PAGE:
The Leftovers ’ running gag about Perfect Strangers has long been a funny, seemingly random element. If you’re a fan of that gestating joke, you’re going to love “Don’t Be Ridiculous,” which builds on it in such an unexpected and grandiose way that you have to wonder if “random” was ever really its intent. We’re introduced to this season’s new theme song (curiously absent last week), “Nothing’s Gonna Stop Me Now” by David Pomeranz — which is also the Perfect Strangers ’ theme. And early in the episode, Nora, after investigating the supposed recent departure of Jarden’s pillar man, receives a phone call from a man who says he’s Mark Linn-Baker, the star of Perfect Strangers who in season two was revealed to have faked his own departure. Baker calls Nora out of the blue and asks if she wants to see her children — themselves departed — then informs her that he’s in St. Louis.
And it really is Mark Linn-Baker, as Nora discovers when she — perhaps unsurprisingly — heads to St. Louis, a trip she lies about to Kevin, saying it’s merely business. Nora’s impulsive curiosity is one of her most definable traits, and though she plays it cool, she can’t resist even the small possibility that her children really are still out there somewhere, somehow. And maybe her chance to reconnect with them is less a fool’s hope than it once was, as Mark explains to Nora that there’s a piece of tech that can blast people with radiation and send them to the realm where the departed now linger. Others have done it, he says. Nora can, too.
As this revelation sinks in, we see flashes of memory popping up to remind us of Nora’s happier, technicolor moments with her family, mini blasts to mimic the larger ones that might provide that connection should she go forward with Mark’s offer. The existence of this tech provides some insight to just where Nora now stands in her life: She may be in a committed relationship with Kevin, she may have moved on — but before her St. Louis trip, when a doctor removes her arm cast, he claims his orderly saw her break it herself by slamming it in a car door. It reminds us that the destructive Nora from season one, the one who longed for pain to feel the physical repercussions of her loss, is still in there, still pushing through the days despite their happier glean.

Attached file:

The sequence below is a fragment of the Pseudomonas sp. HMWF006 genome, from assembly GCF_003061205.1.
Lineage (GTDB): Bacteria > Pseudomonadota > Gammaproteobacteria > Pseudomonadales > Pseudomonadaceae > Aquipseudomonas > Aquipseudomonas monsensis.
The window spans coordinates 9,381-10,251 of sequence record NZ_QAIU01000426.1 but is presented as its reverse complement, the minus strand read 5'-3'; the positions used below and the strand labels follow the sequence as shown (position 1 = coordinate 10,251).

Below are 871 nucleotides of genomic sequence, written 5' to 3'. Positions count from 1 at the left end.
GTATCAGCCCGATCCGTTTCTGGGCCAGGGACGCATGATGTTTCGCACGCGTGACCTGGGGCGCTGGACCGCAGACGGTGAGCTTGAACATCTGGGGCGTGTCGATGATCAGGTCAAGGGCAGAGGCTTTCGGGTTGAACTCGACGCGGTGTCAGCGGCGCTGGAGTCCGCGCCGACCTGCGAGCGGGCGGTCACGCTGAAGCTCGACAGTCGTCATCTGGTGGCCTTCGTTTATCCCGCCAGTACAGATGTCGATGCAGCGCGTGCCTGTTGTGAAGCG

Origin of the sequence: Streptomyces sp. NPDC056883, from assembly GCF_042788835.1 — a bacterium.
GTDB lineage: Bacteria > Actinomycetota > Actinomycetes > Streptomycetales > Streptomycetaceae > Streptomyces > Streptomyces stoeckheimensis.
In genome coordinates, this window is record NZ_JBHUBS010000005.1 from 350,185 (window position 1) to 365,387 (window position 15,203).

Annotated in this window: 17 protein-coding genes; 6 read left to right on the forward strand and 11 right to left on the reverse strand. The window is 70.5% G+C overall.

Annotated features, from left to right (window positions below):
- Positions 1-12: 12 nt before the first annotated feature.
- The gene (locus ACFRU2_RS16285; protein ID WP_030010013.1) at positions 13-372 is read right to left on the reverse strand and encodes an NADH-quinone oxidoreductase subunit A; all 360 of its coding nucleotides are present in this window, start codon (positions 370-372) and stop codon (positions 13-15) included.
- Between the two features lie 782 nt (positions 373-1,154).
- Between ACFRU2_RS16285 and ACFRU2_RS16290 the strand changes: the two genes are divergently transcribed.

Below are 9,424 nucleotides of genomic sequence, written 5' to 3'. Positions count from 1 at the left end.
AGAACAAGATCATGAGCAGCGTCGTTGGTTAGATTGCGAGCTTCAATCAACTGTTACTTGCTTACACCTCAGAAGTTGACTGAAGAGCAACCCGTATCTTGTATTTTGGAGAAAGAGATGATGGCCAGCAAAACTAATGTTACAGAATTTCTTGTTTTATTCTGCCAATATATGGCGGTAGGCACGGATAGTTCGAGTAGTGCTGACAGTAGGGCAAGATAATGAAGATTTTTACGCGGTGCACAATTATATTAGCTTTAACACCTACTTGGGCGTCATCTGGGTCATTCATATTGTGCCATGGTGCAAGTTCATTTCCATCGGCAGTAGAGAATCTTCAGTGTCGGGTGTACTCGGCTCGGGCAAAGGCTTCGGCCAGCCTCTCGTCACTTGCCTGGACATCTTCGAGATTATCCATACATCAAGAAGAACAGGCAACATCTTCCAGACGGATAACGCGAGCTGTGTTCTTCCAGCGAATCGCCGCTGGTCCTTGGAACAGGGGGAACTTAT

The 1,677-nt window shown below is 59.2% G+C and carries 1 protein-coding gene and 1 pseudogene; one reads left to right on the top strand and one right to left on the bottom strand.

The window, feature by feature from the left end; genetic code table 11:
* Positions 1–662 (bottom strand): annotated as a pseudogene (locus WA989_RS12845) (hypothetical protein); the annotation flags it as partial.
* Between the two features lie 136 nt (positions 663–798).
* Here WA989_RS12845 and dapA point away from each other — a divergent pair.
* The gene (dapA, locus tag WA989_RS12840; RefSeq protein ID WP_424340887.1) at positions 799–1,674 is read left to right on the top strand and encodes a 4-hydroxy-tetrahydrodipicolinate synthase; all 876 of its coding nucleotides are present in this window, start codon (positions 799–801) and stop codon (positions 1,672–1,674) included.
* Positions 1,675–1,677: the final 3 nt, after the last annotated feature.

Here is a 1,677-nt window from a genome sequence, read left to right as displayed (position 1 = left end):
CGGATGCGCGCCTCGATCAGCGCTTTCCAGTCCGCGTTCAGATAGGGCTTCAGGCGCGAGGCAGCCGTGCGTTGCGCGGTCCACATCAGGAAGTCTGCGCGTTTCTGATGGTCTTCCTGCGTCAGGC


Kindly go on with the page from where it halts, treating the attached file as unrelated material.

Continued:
The rest of the episode focuses on Nora’s cross-country jettisons, first to Emmence, Kentucky, where she meets up with Lily, who now lives there with her birth mother, Christine, and her new baby. Lily, who we later learn has been renamed, doesn’t know who Nora is anymore, after her custody was handed back to Christine. The hurt on Nora’s face as she checks in, then drives away unremembered, is palpable. Whatever solace she was looking for in Lily has gone unrecognized, another dead end in her post-departure quest for meaning. Lily was never hers, could never fill that void, and Nora knows it, even if the truth is hard to reason with.